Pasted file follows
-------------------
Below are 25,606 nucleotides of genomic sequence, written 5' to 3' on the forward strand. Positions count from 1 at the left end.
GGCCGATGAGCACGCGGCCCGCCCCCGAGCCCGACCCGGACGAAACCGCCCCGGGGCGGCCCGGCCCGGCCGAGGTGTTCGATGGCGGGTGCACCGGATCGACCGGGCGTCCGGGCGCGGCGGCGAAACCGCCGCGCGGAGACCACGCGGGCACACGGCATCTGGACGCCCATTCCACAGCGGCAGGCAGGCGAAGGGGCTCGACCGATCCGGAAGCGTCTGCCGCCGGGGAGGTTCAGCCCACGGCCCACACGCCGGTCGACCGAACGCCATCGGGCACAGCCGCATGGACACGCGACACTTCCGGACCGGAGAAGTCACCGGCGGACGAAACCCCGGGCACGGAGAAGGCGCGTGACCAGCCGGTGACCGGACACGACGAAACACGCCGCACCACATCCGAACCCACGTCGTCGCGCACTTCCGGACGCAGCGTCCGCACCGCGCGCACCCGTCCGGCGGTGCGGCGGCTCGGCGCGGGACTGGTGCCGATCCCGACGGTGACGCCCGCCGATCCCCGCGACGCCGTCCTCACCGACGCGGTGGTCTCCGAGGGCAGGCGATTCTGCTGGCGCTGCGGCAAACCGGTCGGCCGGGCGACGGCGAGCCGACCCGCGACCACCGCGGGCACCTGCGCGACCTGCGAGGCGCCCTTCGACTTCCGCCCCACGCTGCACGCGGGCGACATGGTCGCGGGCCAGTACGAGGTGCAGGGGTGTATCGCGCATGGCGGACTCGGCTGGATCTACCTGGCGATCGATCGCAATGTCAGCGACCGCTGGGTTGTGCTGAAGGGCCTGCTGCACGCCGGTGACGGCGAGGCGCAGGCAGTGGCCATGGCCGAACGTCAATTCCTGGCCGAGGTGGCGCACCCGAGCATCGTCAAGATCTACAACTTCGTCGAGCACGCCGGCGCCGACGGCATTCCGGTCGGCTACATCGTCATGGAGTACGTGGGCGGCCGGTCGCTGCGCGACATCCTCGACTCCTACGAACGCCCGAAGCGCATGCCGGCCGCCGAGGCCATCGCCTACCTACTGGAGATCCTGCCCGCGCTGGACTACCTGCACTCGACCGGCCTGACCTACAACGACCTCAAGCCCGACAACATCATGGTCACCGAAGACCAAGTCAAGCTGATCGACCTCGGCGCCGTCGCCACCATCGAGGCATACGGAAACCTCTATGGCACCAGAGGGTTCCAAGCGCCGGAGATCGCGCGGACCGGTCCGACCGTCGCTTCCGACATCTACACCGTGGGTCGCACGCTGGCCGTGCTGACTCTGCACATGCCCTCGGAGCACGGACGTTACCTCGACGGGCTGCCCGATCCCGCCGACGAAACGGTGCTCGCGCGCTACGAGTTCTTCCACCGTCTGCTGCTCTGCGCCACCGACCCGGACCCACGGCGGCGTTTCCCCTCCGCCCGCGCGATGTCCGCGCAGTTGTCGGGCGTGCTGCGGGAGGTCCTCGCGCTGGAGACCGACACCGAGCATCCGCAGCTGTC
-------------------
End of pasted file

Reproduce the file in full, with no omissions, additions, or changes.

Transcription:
Below are 25,606 nucleotides of genomic sequence, written 5' to 3' on the forward strand. Positions count from 1 at the left end.
GGCCGATGAGCACGCGGCCCGCCCCCGAGCCCGACCCGGACGAAACCGCCCCGGGGCGGCCCGGCCCGGCCGAGGTGTTCGATGGCGGGTGCACCGGATCGACCGGGCGTCCGGGCGCGGCGGCGAAACCGCCGCGCGGAGACCACGCGGGCACACGGCATCTGGACGCCCATTCCACAGCGGCAGGCAGGCGAAGGGGCTCGACCGATCCGGAAGCGTCTGCCGCCGGGGAGGTTCAGCCCACGGCCCACACGCCGGTCGACCGAACGCCATCGGGCACAGCCGCATGGACACGCGACACTTCCGGACCGGAGAAGTCACCGGCGGACGAAACCCCGGGCACGGAGAAGGCGCGTGACCAGCCGGTGACCGGACACGACGAAACACGCCGCACCACATCCGAACCCACGTCGTCGCGCACTTCCGGACGCAGCGTCCGCACCGCGCGCACCCGTCCGGCGGTGCGGCGGCTCGGCGCGGGACTGGTGCCGATCCCGACGGTGACGCCCGCCGATCCCCGCGACGCCGTCCTCACCGACGCGGTGGTCTCCGAGGGCAGGCGATTCTGCTGGCGCTGCGGCAAACCGGTCGGCCGGGCGACGGCGAGCCGACCCGCGACCACCGCGGGCACCTGCGCGACCTGCGAGGCGCCCTTCGACTTCCGCCCCACGCTGCACGCGGGCGACATGGTCGCGGGCCAGTACGAGGTGCAGGGGTGTATCGCGCATGGCGGACTCGGCTGGATCTACCTGGCGATCGATCGCAATGTCAGCGACCGCTGGGTTGTGCTGAAGGGCCTGCTGCACGCCGGTGACGGCGAGGCGCAGGCAGTGGCCATGGCCGAACGTCAATTCCTGGCCGAGGTGGCGCACCCGAGCATCGTCAAGATCTACAACTTCGTCGAGCACGCCGGCGCCGACGGCATTCCGGTCGGCTACATCGTCATGGAGTACGTGGGCGGCCGGTCGCTGCGCGACATCCTCGACTCCTACGAACGCCCGAAGCGCATGCCGGCCGCCGAGGCCATCGCCTACCTACTGGAGATCCTGCCCGCGCTGGACTACCTGCACTCGACCGGCCTGACCTACAACGACCTCAAGCCCGACAACATCATGGTCACCGAAGACCAAGTCAAGCTGATCGACCTCGGCGCCGTCGCCACCATCGAGGCATACGGAAACCTCTATGGCACCAGAGGGTTCCAAGCGCCGGAGATCGCGCGGACCGGTCCGACCGTCGCTTCCGACATCTACACCGTGGGTCGCACGCTGGCCGTGCTGACTCTGCACATGCCCTCGGAGCACGGACGTTACCTCGACGGGCTGCCCGATCCCGCCGACGAAACGGTGCTCGCGCGCTACGAGTTCTTCCACCGTCTGCTGCTCTGCGCCACCGACCCGGACCCACGGCGGCGTTTCCCCTCCGCCCGCGCGATGTCCGCGCAGTTGTCGGGCGTGCTGCGGGAGGTCCTCGCGCTGGAGACCGACACCGAGCATCCGCAGCTGTC